LAS VEGAS -- If the rain that fell here on Monday is a foreshadowing of what's to come in Las Vegas this weekend, then boxing fans can expect a storm inside and outside the ring.
Sin City received fans arriving for Saturday's Floyd Mayweather Jr.-Canelo Alvarez junior middleweight unification bout with a thunderclap -- one that may not match the growing rumbling for what figures to be boxing's biggest fight of the year.
As usual for this kind of date, the city expects a lot of fans, many of them crossing the Mexican border to bear witness to their country's biggest current sporting attraction in Alvarez. The difference is that they already are arriving in droves for the fight card -- a day before even the fighters' grand arrivals at the MGM Grand Hotel and Casino on Tuesday.
"We already started receiving fans here at the hotel, and it's just Monday," said Susy Gomez, a hotel clerk at fight headquarters. "There is a lot of movement early, and we were warned that in a couple of days it will be madness."
From McCarran Airport to "The Strip," the boxing breeze is building into a gale sweeping through Vegas well before Saturday's downpour.
The spectacular posters featuring "The One" -- a card also including the co-featured bout between junior welterweight titlist Danny Garcia and Lucas Matthysse -- reach their peak levels of glamour along the main stretch of Las Vegas Boulevard.
The fight card, predictably, is a hot topic among both tourists and locals in the immediate environment of the MGM Grand. A source at fight promoter Golden Boy confirmed with ESPNDeportes.com that of the total gate for the card -- which sold out as soon as tickets hit the market -- about 65 percent went to the Mexican public.
"Do you think Canelo will have any chance?" asked an arriving guest of her companion in Spanish. "I think Mayweather will win."
"I don't know -- Canelo is doing well," another guest interjected. "He has improved a lot, and you saw what happened with [Juan Manuel] Marquez and [Manny] Pacquiao. A punch can change everything."
Marquez knocked out Pacquiao in the final seconds of their showdown last December, in the same ring where Mayweather and Alvarez will clash at the MGM Garden Arena.
The check-in line at the MGM was full on Monday, promising an arriving guest a wait of nearly half an hour, despite the best efforts of about 20 receptionists to empty the long line, which included some preliminary boxers for Saturday's card.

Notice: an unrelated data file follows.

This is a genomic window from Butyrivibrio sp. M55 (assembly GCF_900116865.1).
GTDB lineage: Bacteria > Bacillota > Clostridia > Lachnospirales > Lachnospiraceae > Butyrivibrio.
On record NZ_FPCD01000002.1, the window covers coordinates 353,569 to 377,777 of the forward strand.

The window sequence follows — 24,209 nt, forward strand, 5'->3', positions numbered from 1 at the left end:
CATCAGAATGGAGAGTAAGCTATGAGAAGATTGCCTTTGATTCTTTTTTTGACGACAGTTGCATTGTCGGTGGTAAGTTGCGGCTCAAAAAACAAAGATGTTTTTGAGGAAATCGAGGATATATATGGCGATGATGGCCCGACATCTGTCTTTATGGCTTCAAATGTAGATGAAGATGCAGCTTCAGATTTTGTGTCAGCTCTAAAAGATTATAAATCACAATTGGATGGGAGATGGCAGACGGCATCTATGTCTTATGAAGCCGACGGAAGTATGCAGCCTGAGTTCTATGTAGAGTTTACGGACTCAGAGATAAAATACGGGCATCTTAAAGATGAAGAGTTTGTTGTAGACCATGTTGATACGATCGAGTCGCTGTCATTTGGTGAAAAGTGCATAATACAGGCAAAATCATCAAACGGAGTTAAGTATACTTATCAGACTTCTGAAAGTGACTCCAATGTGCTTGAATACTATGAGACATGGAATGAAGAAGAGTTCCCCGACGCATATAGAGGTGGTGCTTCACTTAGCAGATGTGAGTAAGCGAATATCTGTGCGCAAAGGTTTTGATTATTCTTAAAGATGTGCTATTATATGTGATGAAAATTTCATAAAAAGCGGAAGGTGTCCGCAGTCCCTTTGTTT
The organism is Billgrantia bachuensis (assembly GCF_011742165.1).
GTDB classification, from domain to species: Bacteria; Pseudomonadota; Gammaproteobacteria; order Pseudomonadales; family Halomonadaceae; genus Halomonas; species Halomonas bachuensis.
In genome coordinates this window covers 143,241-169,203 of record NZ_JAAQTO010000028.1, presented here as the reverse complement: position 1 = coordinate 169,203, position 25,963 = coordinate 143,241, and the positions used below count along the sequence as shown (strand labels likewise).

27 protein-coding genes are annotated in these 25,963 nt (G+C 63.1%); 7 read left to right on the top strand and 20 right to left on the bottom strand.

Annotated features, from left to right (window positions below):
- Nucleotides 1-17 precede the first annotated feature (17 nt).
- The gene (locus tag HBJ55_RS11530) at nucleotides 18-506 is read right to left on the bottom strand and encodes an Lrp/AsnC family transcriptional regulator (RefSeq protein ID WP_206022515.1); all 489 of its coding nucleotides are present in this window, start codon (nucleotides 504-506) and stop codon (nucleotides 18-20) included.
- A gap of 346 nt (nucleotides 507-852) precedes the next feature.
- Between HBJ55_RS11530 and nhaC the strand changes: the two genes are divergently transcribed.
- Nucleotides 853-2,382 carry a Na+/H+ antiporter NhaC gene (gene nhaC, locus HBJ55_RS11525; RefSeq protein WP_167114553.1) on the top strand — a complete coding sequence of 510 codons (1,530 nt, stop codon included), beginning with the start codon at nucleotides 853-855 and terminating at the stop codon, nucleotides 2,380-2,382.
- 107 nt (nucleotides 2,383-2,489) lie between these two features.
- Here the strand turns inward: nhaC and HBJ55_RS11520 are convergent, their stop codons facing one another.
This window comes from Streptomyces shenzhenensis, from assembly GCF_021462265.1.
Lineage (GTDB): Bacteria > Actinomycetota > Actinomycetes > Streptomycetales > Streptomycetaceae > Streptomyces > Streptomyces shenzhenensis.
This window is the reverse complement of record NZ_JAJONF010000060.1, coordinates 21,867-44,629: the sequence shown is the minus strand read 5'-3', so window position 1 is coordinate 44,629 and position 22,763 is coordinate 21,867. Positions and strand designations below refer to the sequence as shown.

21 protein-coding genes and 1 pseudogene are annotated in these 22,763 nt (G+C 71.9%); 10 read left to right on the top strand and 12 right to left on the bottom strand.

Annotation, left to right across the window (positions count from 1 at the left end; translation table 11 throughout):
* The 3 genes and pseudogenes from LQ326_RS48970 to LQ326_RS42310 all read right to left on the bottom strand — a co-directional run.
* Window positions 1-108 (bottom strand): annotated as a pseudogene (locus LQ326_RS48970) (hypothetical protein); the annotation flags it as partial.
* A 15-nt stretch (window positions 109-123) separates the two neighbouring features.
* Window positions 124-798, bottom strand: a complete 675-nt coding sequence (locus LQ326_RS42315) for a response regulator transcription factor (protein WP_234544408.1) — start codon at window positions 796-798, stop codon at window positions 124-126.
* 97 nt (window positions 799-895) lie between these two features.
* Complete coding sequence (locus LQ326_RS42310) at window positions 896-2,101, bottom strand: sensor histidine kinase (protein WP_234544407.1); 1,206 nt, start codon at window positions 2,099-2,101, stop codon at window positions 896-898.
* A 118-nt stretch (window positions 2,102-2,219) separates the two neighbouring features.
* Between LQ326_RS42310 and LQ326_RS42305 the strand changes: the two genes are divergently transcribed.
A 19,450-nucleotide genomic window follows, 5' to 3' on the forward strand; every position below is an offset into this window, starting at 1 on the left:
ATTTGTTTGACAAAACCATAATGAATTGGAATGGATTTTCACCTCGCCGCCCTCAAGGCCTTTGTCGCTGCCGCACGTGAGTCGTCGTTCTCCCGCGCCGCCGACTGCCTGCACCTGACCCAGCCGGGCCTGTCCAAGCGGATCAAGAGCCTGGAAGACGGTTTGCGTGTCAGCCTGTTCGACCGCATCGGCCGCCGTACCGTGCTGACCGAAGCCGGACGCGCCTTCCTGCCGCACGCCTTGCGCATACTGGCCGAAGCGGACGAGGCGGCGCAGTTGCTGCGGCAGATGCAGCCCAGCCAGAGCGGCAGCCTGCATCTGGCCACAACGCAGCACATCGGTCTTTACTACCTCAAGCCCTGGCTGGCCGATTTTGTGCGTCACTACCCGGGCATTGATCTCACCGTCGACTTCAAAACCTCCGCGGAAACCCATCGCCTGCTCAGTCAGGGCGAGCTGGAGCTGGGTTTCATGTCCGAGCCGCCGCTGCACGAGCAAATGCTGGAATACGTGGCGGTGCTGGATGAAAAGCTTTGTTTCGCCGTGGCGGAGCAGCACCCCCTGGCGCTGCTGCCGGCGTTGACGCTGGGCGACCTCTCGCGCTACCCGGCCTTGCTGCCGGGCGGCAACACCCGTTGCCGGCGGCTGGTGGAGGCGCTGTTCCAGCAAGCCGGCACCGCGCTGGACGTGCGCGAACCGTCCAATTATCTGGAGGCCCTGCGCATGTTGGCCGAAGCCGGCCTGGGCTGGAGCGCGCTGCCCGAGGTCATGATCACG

Also checking in were guests who had no idea what all the fuss was about, uninitiated visitors sprinkled amid the fans and media members who will be covering the event from Tuesday's official start of fight week through the final bell of Saturday's main event.
The hotel souvenir shop welcomed a constant influx of customers, many of whom were willing to pay at least $40 for a commemorative fight T-shirt or, for the same price, a ball cap featuring the logo of "Money" Mayweather.
On Sept. 15 of last year, two Las Vegas venues were filled on the same day for separate, simultaneous boxing cards staged just a few blocks away from each other. Similarly, those events -- Julio Cesar Chavez Jr.'s unsuccessful middleweight title defense against Sergio Martinez, and Alvarez's destruction of Josesito Lopez -- were witnessed by a considerable majority of Mexicans who had crossed the border to be in attendance.
And now many of those same Mexican nationals are expected to fill Las Vegas' nightclubs, bars and restaurants (many of them offering closed-circuit events) and, it's undoubtedly hoped, will attend weekend performances by two of Mexico's most beloved artists, Luis Miguel and Alejandro Fernandez.
The party officially begins on Tuesday at 5 p.m. ET, when fighter arrivals kick off and Mayweather and Alvarez (along with Garcia, Matthysse and the top undercard fighters) take their turns being presented in the ceremonial boxing ring that has been erected in the main lobby of the MGM.